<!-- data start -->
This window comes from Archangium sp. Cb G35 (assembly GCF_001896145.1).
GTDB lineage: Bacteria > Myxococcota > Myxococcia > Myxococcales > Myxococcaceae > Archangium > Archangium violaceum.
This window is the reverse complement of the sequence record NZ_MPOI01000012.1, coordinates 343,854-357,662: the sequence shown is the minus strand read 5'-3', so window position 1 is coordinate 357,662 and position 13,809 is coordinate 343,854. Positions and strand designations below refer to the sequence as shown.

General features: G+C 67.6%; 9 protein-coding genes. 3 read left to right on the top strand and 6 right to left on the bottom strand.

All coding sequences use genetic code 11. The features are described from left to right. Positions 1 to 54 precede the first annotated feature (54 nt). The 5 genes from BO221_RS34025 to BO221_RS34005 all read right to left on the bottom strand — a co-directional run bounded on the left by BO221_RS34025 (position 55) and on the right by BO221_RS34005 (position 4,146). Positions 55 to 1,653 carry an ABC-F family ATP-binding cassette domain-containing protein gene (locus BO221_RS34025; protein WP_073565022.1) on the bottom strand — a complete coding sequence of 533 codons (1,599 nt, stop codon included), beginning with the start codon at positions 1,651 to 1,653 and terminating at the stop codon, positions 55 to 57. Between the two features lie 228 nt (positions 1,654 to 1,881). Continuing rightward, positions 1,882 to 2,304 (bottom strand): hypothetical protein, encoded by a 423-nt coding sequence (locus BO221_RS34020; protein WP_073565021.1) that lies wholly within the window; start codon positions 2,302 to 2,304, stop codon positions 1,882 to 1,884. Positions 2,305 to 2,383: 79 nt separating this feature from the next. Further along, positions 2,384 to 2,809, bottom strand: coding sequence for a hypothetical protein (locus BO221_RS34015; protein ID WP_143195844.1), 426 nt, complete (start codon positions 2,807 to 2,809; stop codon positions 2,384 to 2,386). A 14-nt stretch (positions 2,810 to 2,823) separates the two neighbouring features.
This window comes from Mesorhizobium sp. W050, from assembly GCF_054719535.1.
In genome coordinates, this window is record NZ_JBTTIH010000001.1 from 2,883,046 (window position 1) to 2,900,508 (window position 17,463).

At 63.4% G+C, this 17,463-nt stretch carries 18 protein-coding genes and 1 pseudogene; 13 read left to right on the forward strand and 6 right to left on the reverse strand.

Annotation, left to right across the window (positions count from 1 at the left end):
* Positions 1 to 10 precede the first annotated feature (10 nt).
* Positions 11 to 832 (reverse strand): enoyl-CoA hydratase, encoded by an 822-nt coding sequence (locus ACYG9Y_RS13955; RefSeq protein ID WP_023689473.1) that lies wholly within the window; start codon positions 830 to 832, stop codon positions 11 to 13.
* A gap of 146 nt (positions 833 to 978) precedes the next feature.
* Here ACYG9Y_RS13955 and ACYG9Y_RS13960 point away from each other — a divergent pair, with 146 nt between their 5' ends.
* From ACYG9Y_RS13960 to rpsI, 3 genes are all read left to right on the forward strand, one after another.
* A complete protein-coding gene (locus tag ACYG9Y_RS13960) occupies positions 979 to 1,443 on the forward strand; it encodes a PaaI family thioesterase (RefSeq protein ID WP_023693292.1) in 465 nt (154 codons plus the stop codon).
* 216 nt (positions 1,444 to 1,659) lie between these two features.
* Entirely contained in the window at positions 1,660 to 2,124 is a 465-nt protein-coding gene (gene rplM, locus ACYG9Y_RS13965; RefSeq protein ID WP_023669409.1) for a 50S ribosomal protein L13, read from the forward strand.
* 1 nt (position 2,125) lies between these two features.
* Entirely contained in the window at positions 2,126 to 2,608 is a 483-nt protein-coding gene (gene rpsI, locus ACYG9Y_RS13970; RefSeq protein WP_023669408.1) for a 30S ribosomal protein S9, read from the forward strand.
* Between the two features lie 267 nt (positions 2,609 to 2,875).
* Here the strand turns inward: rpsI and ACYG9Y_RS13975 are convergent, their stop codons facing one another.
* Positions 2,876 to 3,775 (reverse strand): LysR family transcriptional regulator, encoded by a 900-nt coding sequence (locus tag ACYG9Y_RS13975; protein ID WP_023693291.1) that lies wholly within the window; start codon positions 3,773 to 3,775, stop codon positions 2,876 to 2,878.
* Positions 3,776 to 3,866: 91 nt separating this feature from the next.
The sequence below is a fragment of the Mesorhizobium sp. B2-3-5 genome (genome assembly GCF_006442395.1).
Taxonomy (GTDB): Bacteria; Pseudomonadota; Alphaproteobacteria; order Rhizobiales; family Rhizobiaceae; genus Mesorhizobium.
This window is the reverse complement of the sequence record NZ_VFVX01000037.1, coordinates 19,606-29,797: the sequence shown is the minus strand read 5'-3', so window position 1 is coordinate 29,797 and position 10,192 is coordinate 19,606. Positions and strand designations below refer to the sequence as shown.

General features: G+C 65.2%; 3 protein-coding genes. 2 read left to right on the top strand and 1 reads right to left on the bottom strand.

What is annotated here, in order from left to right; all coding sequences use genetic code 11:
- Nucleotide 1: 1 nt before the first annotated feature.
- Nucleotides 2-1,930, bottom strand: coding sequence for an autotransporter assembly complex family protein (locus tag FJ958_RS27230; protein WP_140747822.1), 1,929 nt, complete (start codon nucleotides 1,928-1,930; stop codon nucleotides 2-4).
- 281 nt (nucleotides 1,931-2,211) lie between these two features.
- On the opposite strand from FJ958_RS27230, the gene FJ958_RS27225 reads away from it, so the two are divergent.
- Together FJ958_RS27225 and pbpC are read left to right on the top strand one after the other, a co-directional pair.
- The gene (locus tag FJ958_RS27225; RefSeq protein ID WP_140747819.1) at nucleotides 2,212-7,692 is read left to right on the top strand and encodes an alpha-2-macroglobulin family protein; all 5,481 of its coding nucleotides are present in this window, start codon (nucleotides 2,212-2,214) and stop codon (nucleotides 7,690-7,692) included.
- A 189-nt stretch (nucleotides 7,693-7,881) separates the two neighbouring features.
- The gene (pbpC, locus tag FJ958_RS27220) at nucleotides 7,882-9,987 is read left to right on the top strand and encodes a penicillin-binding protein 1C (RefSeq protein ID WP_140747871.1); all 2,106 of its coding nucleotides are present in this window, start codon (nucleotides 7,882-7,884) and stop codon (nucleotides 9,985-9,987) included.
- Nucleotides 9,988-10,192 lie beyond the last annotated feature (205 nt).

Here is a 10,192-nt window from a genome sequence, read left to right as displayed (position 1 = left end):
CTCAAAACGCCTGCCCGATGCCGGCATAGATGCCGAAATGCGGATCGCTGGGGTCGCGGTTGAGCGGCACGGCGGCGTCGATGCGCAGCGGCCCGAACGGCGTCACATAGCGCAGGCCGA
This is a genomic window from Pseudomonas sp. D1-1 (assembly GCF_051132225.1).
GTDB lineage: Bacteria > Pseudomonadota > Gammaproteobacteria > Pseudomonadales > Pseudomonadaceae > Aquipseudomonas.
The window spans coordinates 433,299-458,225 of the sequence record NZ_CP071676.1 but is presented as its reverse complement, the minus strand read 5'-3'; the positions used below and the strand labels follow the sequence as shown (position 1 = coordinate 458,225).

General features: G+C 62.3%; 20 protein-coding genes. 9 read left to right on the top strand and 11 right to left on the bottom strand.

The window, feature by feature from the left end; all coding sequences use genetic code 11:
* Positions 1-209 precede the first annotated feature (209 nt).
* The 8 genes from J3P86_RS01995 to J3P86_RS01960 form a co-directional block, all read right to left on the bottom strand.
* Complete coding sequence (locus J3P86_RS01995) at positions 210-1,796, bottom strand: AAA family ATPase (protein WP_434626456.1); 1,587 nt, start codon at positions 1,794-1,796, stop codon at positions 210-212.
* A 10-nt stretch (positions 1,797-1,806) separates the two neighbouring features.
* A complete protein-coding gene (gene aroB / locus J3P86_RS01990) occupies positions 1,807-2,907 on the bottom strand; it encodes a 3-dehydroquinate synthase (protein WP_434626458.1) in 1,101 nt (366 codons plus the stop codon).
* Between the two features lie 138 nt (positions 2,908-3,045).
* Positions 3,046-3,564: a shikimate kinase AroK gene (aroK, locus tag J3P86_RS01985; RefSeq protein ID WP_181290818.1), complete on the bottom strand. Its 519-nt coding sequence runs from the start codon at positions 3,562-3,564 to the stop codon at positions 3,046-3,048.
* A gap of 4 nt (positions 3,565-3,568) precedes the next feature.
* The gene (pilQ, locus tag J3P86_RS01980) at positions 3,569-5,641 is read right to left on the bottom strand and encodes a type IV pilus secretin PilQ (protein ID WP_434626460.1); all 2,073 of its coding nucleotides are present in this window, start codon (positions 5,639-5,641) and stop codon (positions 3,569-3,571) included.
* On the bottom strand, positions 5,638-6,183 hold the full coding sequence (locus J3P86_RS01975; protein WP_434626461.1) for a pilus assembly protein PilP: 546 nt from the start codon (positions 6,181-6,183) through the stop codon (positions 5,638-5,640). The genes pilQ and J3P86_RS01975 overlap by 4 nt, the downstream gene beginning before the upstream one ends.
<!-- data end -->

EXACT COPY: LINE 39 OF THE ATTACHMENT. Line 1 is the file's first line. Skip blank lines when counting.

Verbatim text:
CTCAAAACGCCTGCCCGATGCCGGCATAGATGCCGAAATGCGGATCGCTGGGGTCGCGGTTGAGCGGCACGGCGGCGTCGATGCGCAGCGGCCCGAACGGCGTCACATAGCGCAGGCCGA